Omica Hudson, a dedicated history teacher at Centennial Middle School, applied for a prestigious Fulbright scholarship to study abroad, but didn’t expect to get one, especially on her first try. But she did.
“I was stunned when I got selected,” the 37-year-old teacher said. The opportunity not only changed her personally, but has made her a better teacher, she said.
The summer 2017 Fulbright scholarship, organized through Portland State University, was focused on the Middle East. The original plan was to go to Egypt, but the program decided that was too dangerous and it was cancelled.
Next up was Turkey, also nixed because of unrest. The program finally got the green light for Cyprus, a country Hudson knew almost nothing about. And, although Cyprus has been embroiled in conflict for decades, even centuries, Hudson characterized it as “a peaceful conflict.”
“I was extremely excited. It was like winning the lottery,” she said.
Cyprus is an island country in the Eastern Mediterranean south of Turkey and southeast of Greece and the 1.2 million divided residents speak Greek and Turkish. It has a charged political history, especially since its independence in 1963 with clashes between Turkish and Greek Cypriots. The Turkish population declared a separate state in the north of the country, but only Turkey recognizes it.
The island’s division is also religious. Most Greek Cypriots identify as Greek Orthodox and the minority Turkish Cypriots identify as Sunni Muslims. Houses of worship have flipped between Christian and Muslim over history. “There are saints buried under mosques,” she said.
“It’s very complicated. One of human history’s oldest problems,” she said of the tension in Cyprus.
Hudson and her 11 Fulbright colleagues from all over the U.S. stayed in the northern Turkish-influenced part of the county. They participated in a month-long seminar called “North Cyprus and Turkey In-Flux: The Ebb and Flow of History.”
“The northern side is very, very different than the southern,” she said.
The seminar goers immersed themselves in Turkish Cypriot culture and history. They focused on current events, social, economic and political issues facing ordinary citizens and governance while also exploring the historic civilizations of North Cyprus and Turkey. They had workshops with poets, politicians, political cartoonists and others, she said.
The group spent most of the time in the city of Famagusta at Eastern Mediterranean University. But the group also traveled to other cities and crossed the so-called “Buffer Zone” to visit parts of southern (Greek) Cyprus.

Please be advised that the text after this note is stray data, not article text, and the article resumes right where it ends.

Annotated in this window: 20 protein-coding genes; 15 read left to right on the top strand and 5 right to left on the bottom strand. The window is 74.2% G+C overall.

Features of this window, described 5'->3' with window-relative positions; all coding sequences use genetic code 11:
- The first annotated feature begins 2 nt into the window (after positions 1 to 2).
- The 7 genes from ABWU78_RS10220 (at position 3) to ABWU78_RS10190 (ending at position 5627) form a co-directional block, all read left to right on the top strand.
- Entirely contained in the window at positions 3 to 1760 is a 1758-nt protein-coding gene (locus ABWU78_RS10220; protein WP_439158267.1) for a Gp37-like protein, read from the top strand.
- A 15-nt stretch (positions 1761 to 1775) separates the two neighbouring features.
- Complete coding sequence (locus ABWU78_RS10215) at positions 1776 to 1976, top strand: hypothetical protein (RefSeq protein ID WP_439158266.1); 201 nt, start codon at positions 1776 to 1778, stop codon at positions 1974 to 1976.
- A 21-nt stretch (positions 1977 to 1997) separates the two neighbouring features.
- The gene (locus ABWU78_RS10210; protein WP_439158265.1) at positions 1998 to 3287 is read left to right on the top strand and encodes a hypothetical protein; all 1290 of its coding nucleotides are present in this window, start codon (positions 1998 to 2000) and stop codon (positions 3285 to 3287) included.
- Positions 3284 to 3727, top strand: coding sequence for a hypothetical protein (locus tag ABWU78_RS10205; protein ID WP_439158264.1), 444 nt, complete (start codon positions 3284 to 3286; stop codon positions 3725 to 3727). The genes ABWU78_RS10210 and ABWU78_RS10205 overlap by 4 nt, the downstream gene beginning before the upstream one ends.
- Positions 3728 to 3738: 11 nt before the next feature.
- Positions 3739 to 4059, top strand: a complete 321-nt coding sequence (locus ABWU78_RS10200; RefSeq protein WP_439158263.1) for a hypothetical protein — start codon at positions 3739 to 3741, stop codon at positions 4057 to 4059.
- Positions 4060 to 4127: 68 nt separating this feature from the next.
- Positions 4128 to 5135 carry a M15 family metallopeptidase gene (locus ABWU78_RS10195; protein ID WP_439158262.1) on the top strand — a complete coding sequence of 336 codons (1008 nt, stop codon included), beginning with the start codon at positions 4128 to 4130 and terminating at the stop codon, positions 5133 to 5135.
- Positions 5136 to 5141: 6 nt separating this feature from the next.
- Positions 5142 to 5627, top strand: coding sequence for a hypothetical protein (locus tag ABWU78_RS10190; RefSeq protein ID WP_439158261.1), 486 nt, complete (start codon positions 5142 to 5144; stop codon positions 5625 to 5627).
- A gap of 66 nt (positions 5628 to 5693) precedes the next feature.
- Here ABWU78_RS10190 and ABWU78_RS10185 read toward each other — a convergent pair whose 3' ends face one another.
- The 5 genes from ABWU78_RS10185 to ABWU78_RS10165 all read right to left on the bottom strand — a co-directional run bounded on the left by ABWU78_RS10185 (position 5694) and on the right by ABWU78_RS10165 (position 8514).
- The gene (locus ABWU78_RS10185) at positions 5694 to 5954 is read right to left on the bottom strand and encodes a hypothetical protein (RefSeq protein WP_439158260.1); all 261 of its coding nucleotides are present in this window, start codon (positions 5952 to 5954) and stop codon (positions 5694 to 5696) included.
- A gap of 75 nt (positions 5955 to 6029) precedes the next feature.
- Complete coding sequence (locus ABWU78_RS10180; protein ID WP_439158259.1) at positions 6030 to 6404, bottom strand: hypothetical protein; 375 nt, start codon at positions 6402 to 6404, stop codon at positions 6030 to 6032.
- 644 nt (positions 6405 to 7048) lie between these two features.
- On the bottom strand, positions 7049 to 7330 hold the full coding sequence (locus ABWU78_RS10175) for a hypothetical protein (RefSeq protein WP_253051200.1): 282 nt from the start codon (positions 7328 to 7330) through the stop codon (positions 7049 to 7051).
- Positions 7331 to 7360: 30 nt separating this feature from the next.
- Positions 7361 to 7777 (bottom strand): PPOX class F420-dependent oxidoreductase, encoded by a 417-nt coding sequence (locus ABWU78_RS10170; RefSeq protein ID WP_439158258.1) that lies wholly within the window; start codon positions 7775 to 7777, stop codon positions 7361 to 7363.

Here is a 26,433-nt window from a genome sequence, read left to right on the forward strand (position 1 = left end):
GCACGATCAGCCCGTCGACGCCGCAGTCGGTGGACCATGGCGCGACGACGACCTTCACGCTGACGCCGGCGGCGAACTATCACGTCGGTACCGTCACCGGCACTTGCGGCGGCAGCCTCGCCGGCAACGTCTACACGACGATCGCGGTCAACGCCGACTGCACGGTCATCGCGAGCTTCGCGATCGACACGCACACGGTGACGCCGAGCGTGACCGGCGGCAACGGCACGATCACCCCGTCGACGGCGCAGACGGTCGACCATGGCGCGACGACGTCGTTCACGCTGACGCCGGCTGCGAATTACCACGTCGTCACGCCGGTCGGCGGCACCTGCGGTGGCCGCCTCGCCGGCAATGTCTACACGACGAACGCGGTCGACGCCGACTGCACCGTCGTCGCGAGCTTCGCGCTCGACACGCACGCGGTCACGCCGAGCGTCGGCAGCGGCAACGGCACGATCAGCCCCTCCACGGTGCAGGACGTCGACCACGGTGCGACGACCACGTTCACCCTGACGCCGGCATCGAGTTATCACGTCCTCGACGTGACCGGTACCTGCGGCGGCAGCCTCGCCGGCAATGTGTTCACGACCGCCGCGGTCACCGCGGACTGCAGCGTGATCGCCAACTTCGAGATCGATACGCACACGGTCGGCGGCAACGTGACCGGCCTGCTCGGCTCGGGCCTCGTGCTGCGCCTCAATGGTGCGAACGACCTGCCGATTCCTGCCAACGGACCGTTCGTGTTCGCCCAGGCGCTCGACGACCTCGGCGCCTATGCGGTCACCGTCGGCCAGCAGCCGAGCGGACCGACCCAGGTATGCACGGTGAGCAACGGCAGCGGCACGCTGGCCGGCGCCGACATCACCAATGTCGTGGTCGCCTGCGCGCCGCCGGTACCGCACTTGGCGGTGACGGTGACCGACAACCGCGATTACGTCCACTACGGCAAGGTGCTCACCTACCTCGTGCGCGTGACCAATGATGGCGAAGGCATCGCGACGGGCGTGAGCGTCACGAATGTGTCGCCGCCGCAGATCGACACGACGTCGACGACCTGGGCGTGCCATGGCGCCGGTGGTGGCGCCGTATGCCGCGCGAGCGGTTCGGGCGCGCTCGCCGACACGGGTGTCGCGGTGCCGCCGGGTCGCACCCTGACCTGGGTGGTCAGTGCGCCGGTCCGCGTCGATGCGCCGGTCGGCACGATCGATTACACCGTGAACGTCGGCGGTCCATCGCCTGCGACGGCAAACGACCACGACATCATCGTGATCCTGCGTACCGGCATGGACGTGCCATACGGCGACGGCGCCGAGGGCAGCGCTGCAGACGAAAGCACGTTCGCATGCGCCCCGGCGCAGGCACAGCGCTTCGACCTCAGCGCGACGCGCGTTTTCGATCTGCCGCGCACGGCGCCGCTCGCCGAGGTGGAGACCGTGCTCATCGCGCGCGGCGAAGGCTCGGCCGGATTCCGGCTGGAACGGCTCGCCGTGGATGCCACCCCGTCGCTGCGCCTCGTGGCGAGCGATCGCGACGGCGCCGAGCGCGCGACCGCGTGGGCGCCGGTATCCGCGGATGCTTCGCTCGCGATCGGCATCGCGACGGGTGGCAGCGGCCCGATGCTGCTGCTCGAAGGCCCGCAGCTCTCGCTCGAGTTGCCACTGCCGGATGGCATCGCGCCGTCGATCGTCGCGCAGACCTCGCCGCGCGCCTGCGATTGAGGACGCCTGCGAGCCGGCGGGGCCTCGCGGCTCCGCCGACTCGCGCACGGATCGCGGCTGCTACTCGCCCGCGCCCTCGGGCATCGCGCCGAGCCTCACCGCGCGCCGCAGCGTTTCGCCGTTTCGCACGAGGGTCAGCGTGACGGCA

They took two hours of Turkish language every morning, seven days a week. “It is a really hard language,” she said, adding, “Most people there speak English, so it’s hard to practice your Turkish.”
Although the southern part of the country is a magnet for tourists, especially from Europe, few travel to the north. “I was the first American some people had ever met,” she said.
The experience reinforced Hudson’s idea that education should be centered on skills, rather than a hyper-focus on test scores. She said it is important for students to learn empathy, how to evaluate sources and information, how to be problem solvers and listen intently.
“They’ll be better contributors to society,” she said. “It reaffirmed that education needs to be a holistic approach.”
She also became determined to give students opportunities to learn outside of the classroom. Hudson said she grew up poor and disadvantaged, just like many of her current students.
She wasted no time.
She applied for and got a grant to take her students to the stunning exhibition “Pompeii” at OMSI in the fall. It was the first time many had been to the Portland museum. She also got a grant to take her students to two upcoming performances by the Oregon Ballet Theatre, also likely to be a first for many of her students.
She’s also working to arrange “digital pen pals” for her class.
“When I was given the opportunity to go to Cyprus, it changed me, not just as a professional, but as I person. I want to give them what ever opportunities I can.”
She said, “I want to share the idea that if we all just get out there and see more and do more we could all grow and connect much more.”